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The Nature of God

At Coastal Community Christian Church, we are anchored in faith, united in love, and driven by a desire to share the light of Christ with all. Our beliefs are not just statements; they are the bedrock of our actions, the heart of our community, and the compass that guides us in our journey of faith.


Here, you'll find the core principles that shape our church's identity. From the nature of God's love to the transformative power of the Holy Spirit, our beliefs draw from the wellspring of Scripture, offering a foundation for both personal growth and collective mission.

Whether you're seeking a spiritual home or exploring the Christian faith, our doors and hearts are open. We invite you to journey with us, discover the depths of faith that bind us, and see how these truths can impact your life today.

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1. God is One: Monotheism

Monotheism, the belief in one God, is the bedrock of Christian theology. Unlike the polytheistic beliefs of many ancient cultures, which viewed the divine as fragmented into multiple gods representing various aspects of life and creation, monotheism asserts the existence of a single, sovereign, and supreme God who encompasses all aspects of divinity and reality.

Imagine the universe as a grand symphony. In polytheism, each instrument—be it strings, brass, woodwind, or percussion—would represent a different god, each playing independently. Monotheism, however, posits that there is only one conductor, one supreme maestro orchestrating the entire symphony, creating harmony and unity from the diversity of sounds. This conductor is God, the singular, all-encompassing force behind the complexity and beauty of existence.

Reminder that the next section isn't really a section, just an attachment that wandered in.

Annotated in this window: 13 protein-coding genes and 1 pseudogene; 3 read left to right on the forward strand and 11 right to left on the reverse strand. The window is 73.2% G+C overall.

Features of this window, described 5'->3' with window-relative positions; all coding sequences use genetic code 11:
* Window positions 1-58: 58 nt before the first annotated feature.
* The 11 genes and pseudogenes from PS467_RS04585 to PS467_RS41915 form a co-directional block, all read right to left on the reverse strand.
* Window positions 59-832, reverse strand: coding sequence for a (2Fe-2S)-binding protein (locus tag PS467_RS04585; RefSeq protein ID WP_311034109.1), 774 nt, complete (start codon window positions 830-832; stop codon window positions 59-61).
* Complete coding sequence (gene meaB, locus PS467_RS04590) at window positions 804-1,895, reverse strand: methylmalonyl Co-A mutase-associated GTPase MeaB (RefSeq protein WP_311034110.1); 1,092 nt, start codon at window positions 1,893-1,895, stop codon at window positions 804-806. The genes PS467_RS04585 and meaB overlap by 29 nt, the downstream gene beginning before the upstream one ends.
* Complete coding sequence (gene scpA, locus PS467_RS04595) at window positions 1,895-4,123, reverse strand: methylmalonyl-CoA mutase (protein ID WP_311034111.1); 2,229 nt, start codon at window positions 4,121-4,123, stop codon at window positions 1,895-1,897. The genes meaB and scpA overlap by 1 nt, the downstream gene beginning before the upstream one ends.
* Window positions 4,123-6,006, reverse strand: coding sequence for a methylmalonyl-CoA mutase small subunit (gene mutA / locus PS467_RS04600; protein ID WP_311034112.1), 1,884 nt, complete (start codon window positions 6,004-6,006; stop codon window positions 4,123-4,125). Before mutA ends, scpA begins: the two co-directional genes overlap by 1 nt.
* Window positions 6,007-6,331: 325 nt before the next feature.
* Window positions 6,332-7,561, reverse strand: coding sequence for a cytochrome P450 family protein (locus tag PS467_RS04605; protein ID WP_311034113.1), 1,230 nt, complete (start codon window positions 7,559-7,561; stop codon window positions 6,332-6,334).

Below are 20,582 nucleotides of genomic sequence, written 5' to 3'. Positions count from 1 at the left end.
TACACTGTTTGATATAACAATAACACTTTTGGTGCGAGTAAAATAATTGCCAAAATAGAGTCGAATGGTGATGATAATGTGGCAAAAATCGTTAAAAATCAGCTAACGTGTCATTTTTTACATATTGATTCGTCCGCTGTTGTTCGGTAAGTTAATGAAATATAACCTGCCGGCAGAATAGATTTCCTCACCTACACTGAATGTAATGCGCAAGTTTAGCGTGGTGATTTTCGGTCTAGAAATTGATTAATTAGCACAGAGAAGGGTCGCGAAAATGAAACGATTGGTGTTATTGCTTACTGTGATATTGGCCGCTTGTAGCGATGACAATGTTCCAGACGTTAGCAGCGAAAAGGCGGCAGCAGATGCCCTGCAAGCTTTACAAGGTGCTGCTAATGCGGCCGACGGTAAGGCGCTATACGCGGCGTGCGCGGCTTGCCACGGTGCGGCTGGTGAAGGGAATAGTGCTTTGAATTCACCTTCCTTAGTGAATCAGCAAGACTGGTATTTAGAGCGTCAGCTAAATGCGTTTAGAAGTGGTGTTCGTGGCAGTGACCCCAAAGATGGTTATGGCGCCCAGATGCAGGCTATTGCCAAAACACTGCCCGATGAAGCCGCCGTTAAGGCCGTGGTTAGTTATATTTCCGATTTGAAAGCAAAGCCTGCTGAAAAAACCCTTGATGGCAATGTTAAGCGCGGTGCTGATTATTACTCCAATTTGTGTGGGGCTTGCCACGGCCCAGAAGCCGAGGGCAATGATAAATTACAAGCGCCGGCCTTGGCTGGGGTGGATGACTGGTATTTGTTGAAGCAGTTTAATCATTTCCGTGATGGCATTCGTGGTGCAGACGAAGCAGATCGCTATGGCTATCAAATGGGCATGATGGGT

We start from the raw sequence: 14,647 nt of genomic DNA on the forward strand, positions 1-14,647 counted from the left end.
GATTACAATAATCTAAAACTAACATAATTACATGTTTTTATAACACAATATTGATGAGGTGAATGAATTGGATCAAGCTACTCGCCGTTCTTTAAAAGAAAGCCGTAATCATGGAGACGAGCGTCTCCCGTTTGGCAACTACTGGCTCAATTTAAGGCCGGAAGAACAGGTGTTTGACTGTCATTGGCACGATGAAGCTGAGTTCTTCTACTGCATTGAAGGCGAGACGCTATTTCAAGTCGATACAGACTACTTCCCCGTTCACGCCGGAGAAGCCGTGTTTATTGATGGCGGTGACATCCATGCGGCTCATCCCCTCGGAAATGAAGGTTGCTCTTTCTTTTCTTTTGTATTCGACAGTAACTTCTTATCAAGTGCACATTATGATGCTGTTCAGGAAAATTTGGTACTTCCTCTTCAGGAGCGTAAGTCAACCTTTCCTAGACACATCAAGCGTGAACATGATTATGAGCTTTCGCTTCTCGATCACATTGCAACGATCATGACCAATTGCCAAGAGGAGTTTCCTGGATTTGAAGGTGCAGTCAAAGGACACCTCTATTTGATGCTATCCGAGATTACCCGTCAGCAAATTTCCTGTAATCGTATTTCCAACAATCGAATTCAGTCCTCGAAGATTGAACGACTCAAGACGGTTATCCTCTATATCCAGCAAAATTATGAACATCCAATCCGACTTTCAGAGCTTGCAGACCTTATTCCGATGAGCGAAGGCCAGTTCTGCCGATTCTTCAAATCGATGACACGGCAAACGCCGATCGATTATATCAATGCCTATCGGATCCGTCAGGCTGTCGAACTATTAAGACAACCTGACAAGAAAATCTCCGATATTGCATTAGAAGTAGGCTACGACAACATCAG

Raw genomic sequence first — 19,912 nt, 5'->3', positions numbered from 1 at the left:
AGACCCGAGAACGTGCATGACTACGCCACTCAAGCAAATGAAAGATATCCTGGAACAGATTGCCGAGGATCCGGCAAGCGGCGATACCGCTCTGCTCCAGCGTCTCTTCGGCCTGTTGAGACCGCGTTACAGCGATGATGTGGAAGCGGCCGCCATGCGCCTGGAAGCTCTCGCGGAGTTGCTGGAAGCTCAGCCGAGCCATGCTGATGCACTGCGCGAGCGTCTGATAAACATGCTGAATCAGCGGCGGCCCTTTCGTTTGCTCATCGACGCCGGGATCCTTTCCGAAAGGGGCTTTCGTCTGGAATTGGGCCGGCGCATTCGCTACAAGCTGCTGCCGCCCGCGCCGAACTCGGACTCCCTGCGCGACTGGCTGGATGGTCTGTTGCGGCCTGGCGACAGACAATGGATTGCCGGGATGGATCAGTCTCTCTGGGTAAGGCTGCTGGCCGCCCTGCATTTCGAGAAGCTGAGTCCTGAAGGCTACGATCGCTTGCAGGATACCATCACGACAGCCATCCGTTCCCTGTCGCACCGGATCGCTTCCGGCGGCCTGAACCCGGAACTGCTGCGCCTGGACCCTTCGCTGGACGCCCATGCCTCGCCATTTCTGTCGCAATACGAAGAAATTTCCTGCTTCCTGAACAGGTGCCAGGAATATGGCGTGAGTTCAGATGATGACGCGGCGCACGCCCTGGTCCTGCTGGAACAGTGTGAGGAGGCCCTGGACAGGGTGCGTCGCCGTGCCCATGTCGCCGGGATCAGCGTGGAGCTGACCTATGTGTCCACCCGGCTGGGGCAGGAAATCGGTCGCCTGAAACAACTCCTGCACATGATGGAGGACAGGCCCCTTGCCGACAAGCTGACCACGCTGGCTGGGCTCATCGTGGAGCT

Scriptural Overview:

  • Deuteronomy 6:4 (NIV): "Hear, O Israel: The Lord our God, the Lord is one."  

This passage, known as the "Shema", is central to Jewish and Christian monotheistic belief, emphasizes the uniqueness and singularity of God. It's a call to focus on the one true God, setting aside any inclination towards polytheism.

  • Isaiah 44:6 (NIV): "This is what the Lord says—Israel’s King and Redeemer, the Lord Almighty: I am the first and I am the last; apart from me there is no God." 

Here, God declares His eternity and exclusivity, reinforcing the concept of monotheism by asserting His omnipresence and omniscience.

  • 1 Timothy 2:5 (NIV): "For there is one God and one mediator between God and mankind, the man Christ Jesus." 

This New Testament verse links the monotheistic belief with the Christian doctrine of mediation through Jesus, highlighting the continuity and fulfillment of Old Testament monotheism in Christian theology.

  • James 2:19 (NIV): "You believe that there is one God. Good! Even the demons believe that—and shudder." 

James underscores the power and recognition of the one true God, acknowledged even by demonic forces, stressing the foundational nature of monotheistic belief.